The James Smithson Collection lacks a great deal of his original papers. Richard Rush brought Smithson's personal effects to the United States in 1838, along with the
proceeds from his estate. A fire in the Smithsonian building in 1865 destroyed many of the manuscripts originally acquired by the Institution. Correspondence among individuals
seeking information on his life constitutes the majority of the collection, but some personal documents remain. These include some of his scientific papers and research notes,
correspondence with friends and fellow scholars, and a handwritten draft of his will, all found in Series 1. Photographic copies of images of Smithson, Henry James Hungerford,
documents, places, and people involved with some aspect of the Smithsonian are included as well. These appear in all of the six series.
Series 2 contains documents related to securing the Smithson bequest, establishing the Smithsonian Institution, and claims on the estate by would-be heirs. Series 3 consists
of research materials on Smithson's life and lineage. Congress debated the purpose for the Smithsonian Institution for over a decade. Debates, bills, amendments, and letters
show the questions and opinions surrounding what Smithson meant by "the increase and diffusion of knowledge . . ." Series 2-3 include correspondence, illustrations, charts,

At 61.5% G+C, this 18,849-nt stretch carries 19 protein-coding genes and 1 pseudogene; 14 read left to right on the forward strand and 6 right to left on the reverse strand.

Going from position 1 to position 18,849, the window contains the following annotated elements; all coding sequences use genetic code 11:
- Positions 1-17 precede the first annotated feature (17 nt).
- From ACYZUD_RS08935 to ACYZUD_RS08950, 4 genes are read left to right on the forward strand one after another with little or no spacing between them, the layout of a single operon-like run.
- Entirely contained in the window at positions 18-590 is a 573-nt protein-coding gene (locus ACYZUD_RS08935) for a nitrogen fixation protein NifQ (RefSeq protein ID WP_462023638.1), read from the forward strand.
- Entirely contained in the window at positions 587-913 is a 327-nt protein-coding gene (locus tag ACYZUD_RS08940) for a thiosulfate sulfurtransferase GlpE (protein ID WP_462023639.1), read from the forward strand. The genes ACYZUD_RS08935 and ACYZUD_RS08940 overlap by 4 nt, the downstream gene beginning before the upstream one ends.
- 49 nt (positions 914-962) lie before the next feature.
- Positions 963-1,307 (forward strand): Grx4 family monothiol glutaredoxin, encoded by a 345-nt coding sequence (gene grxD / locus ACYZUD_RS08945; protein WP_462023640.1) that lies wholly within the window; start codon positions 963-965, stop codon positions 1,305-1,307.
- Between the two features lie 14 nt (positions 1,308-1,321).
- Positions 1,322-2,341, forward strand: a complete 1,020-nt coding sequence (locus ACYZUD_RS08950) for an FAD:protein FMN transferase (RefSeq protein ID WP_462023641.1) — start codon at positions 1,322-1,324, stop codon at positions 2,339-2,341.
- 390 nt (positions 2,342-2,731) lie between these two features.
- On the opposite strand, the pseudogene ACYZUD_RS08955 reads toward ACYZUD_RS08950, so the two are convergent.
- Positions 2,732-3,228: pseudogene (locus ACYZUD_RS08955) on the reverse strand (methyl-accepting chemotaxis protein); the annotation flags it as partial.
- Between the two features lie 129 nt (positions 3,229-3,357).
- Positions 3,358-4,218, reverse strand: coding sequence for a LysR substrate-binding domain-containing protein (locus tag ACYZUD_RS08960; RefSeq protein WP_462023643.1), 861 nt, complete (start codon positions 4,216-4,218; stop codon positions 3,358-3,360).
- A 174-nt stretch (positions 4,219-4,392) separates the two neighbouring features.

books, and letters concerning Smithson's maternal and paternal genealogies which help piece together his family history. Controversy surrounded one particular branch of Smithson's
family, the de la Batuts, after the establishment of the Smithsonian Institution.
Series 4 includes information on the steps taken to move Smithson's remains to America. Newspaper clippings about the transfer of Smithson's remains and tomb to America
mark a final chapter in the collection. Photographs, letters, and telegrams follow the story from start to finish, and involve men like Samuel P. Langley, Alexander Graham
Bell, Richard Rathbun, William Henry Bishop, and Gilbert H. Grosvenor. Series 5 consists of photographs and liknesses of James Smithson, his relatives, and places and objects
related to him. It includes a plaster cast and steel plate engravings of Smithson.
William J. Rhees, Joseph Henry, Spencer F. Baird, Samuel P. Langley, S. Dillon Ripley, and others involved with the Smithsonian Institution fervently sought information
on Smithson's life for a variety of books, pamphlets, and articles. Circulars and letters from the 1870s and 1880s show the caliber of their search, but unfortunately very
few facts surfaced on the founder of the Institution. This correspondence is scattered throughout the collection, but the actual publications which emerged on Smithson and
the Smithsonian's beginnings are included in Series 6.
The birth of James Smithson, founder of the Smithsonian Institution, is thought to be during the year 1765. Born in France, he became a naturalized British citizen
around the age of ten. The illegitimate son of Elizabeth Hungerford Keate Macie and Hugh Smithson, 1st Duke of Northumberland, he changed his name as well as his citizenship.
After his parents' death, he became known as James Smithson rather than James Macie. On May 7, 1782, he enrolled in Pembroke College, Oxford, and graduated four years later.
The natural sciences sparked his interest, and he established a solid reputation as a chemist and mineralogist, despite the lack of quality information available on these
topics in the late 1700s. He realized this and worked diligently to collect mineral and ore samples from European countries. Excerpts from his notes show that his excursions